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More flu cases emerge in companion animals

December 5, 2009

The H1N1 influenza virus sweeping the globe continues to infect other species.

Dogs are the latest to join the list, with reports out of China suggesting two dogs have tested positive for the same virus which has infected millions of people around the world.

The virus has so far shown an ability to infect pigs, birds, cats, dogs and ferrets.

The Xinhua news agency reports thyat China's Ministry of Agriculture has called for intensified investigation of A/H1N1 flu in animals after two samples from sick dogs tested positive for the virus.

The positive tests were returned from a total of 52 samples taken from sick canines. The veterinary clinic of the College of Veterinary Medicine at the China Agricultural University said the virus was a 99 per cent match for the strain currently circulating in humans.

Influenza is a relatively recent phenomenon in dogs. It was unknown until 1999, when an equine flu strain made the jump to racing greyhounds in the United States.

It then managed to jump from dog to dog, and is now known as equine influenza A H3N8 virus.

Meanwhile, in Colorado, two cats from different households have tested positive for H1N1.

Colorado State University's Veterinary Diagnostic Laboratory confirmed the cases in testing. The cats were diagnosed with lower respiratory tract infections. Both cats remain ill and have been unwell for some weeks, with one illness beginning on October 2 and the other beginning in early November.

"We expect that both cats will recover, but these cases serve as a reminder to pet owners to seek veterinary attention as soon as possible if their pet seems ill," said Kristy Pabilonia, a veterinarian and expert on H1N1 testing in animals at the university.

"This flu has also been identified in ferrets, exotic cats and birds in the United States, so any companion animal that appears to have the flu should get immediate attention.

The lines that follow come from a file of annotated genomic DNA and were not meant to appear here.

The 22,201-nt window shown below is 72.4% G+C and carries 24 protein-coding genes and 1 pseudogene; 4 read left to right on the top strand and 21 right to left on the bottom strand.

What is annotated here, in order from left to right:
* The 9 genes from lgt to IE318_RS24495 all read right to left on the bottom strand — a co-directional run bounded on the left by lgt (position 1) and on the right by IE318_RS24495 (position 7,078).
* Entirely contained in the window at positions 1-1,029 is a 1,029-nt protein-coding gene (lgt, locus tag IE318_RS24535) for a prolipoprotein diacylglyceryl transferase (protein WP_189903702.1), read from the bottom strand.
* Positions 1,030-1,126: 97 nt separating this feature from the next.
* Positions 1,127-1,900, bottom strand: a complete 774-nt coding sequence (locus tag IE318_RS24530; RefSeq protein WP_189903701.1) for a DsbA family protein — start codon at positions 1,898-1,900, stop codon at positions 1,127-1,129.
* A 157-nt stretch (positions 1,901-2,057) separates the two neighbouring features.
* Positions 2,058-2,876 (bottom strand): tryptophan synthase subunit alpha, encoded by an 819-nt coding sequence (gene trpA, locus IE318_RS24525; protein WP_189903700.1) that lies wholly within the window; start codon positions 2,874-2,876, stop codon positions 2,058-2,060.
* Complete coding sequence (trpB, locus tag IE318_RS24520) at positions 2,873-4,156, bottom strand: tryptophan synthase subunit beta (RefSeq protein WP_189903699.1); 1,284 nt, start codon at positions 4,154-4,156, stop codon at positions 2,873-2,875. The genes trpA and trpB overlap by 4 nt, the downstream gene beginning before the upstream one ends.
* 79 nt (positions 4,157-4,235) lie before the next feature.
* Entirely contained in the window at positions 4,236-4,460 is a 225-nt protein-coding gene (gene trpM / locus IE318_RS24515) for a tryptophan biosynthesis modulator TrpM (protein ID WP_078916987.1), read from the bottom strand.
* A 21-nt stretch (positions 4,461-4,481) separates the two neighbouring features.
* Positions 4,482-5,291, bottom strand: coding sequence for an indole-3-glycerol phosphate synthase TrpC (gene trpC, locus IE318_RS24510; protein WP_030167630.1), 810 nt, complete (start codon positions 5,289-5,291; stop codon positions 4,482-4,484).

"We are very interested in understanding more about H1N1 in cats and other pets and providing tests to veterinarians who suspect H1N1 in companion animals."

Swabs from each cat's mouth and nose were tested by university staff and additional blood serum confirmation testing from Iowa State University confirmed that they have the pandemic H1N1 strain.

At least one cat and one ferret in other US states are known to have died from the flu strain.

Scientists cannot rule out other species being affected. Horses are susceptible to some strains of influenza, but no H1N1 infections have been reported.

Dick Hesse, a flu expert and director of virology in Kansas State University's Veterinary Diagnostic Laboratory, said the companion animals infected to date appear to have become ill after being in close contact with their owners.

He said there was no evidence of pets passing H1N1 to people at this time.

Gary Anderson, director of the Kansas university's Veterinary Diagnostic Laboratory, suggests pet owners see their veterinarian about keeping their pets healthy over the flu season.

"Although rare, transmission of influenza viruses from people to dogs and cats can occur," said Ken Harkin, associate professor of small animal internal medicine.

"This is true with both H1N1 as well as H3N2, but the magnitude of the H1N1 pandemic dramatically increases the pet population exposure to influenza virus.

"We don't think the pet owner should be overly concerned. However, if pet owners are infected with H1N1 they should notify their veterinarian immediately if the pet becomes ill."

Flu-affected pet owners should take the same precautions against infecting their animals as they would in preventing healthy members of their household becoming ill.



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